Emtel Śliwa is a European manufacturer of electronic medical equipment. The line of medical equipment they design, and manufacture includes patient monitors and defibrillators, which are used in Poland and many other European countries.
The design and development of products has long been hindered by the efficiencies of external contractors, who Emtel would outsource to. This all changed with the introduction of 3D printing, which Emtel now use extensively in-house.
3D printing enables EMTEL to build prototype models of patient monitor cases quickly and affordably, like this one on the left in this picture:
In the past, Emtel commissioned them to be made by an external company. The cost to do so was high and the lead time undesirable. This led them to look for alternatives, which is when they discovered 3D printing and 3DGence.
“Additive manufacturing technology allows you to shorten the time needed by constructors and engineers to create and test products,” says Mateusz Sidorowicz of 3DGence. “Currently, 3D printing has ceased to be seen only as a tool used only for prototyping, evolving towards the printing of final products. Compared to traditional methods, it can positively affect the time and cost of production. This is due to the improvement of the quality, reliability and range of available materials in the cheapest FDM / FFF printing technology.”
3D printing has given Emtel increased design freedom – and not just for prototyping. The parts printed by the 3DGence printer are good enough for practical application too.
3D printing to reduce costs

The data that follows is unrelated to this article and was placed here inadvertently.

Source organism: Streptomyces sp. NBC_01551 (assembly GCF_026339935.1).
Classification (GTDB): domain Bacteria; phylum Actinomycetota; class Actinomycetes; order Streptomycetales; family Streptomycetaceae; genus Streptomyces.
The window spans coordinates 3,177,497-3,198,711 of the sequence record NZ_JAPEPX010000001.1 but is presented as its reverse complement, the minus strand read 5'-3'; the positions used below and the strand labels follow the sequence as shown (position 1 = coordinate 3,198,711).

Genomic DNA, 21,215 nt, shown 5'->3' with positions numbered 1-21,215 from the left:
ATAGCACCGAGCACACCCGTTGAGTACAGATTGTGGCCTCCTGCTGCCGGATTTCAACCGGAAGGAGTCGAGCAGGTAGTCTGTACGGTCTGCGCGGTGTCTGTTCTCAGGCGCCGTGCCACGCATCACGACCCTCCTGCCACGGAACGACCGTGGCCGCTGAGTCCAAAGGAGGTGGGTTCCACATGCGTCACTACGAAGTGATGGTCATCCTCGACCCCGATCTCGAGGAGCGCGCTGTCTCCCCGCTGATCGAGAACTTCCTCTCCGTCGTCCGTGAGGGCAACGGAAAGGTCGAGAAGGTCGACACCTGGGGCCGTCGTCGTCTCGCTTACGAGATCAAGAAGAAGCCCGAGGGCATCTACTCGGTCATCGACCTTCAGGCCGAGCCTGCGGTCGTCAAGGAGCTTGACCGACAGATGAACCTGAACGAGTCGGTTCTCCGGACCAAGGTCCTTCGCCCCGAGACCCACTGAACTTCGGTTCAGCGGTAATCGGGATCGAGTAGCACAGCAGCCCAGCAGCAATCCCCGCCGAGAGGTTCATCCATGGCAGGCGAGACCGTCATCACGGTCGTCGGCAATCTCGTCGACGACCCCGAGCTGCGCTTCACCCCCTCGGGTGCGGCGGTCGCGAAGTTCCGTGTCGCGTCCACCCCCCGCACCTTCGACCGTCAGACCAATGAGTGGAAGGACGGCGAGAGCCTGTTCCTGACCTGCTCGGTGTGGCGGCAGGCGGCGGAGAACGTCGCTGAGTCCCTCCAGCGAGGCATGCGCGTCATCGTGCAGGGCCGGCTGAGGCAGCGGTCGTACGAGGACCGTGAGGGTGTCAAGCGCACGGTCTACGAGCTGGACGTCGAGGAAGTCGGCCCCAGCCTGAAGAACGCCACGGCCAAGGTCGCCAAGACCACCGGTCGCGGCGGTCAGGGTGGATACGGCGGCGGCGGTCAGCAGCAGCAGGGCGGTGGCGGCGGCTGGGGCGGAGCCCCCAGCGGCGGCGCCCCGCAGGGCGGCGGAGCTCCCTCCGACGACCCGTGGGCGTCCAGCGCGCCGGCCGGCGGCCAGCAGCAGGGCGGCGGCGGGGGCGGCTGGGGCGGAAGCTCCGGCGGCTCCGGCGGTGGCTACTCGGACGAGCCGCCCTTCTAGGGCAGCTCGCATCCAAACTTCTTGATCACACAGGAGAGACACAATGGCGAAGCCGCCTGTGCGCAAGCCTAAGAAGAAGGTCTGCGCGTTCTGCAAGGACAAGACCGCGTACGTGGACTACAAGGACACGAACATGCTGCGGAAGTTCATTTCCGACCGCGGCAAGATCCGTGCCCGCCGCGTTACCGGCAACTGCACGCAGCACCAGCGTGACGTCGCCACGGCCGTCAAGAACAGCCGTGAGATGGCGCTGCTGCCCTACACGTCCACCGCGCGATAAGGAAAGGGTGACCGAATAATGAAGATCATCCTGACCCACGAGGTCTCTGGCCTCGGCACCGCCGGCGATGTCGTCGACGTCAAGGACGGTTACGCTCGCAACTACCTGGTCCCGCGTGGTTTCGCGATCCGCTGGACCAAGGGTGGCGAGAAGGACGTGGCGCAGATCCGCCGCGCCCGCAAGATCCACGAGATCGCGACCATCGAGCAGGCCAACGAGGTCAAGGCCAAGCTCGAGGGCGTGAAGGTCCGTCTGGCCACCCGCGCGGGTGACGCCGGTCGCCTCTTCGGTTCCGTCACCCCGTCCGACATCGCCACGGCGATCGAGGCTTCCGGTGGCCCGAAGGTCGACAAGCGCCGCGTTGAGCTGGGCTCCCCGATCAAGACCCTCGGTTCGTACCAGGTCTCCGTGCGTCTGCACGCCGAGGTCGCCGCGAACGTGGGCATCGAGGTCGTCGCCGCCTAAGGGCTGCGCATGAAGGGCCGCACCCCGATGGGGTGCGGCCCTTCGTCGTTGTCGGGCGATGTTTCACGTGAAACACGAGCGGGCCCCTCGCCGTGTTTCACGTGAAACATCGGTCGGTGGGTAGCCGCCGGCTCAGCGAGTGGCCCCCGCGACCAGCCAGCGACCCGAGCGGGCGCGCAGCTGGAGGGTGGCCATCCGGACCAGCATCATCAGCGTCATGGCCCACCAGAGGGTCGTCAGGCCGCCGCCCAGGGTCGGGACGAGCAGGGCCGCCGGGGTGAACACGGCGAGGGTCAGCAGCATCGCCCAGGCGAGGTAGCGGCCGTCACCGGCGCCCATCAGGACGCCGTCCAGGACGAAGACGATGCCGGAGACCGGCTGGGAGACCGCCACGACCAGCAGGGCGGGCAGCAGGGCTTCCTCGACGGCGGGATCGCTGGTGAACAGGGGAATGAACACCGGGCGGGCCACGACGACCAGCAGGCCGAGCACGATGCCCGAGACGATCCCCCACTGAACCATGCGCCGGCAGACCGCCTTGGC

On this, Wojciech Przybycień, one of Emtel’s designers, says: “We print using a 3DGence printer a number of various mechanical details that could, without deterioration in strength and quality, replace some of the traditional aluminium and plastic parts used in our products so far. The use of 3D printing technology allows us to more flexibly adapt to current production needs, reduce costs, as well as some kind of freedom when designing new devices.”
On reducing costs, Emtel has been able to reduce costs significantly. The cost to manufacture custom parts is in the hundreds of pounds, not thousands. The time they save on each part is also immense, with the team able to cut out weeks of manufacturing time.
Of course, the design and creation of prototypes is verified before any model gets used for product tests. Production is preceded by risk analysis and tests to assure quality. This is necessary to comply with strict medical regulations and ensure a quality end product.
“Production companies are sometimes confronted with problems related to the end of production of components or subassemblies supplied by external subcontractors,” says Wojciech, “In such cases, the most common solution is to look for another sub-supplier, but it is worse in the case of a unit or low-volume production. In our case, 3D printing turned out to be a solution. Owning a 3D printer and a good knowledge of its capabilities basically immediately suggested a solution to the problem, i.e. own design and production of casings for the defibrillator.”
The team have been so impressed by 3D printing – and as a by-product of that, have found it so useful for prototyping and practical application – that they are planning to extend their use of additive manufacturing in the future. This will be to develop more medical devices in-house, at three to five times less than the cost of development with an external contractor.
3D Printer: 3DGence F340.
This information and all embedded photos were first published on the 3DGence website. If you liked this case study, you can find more like it at our medical page. We recommend reading this one next, which covers the story of a man receiving a 3D printed rib implant.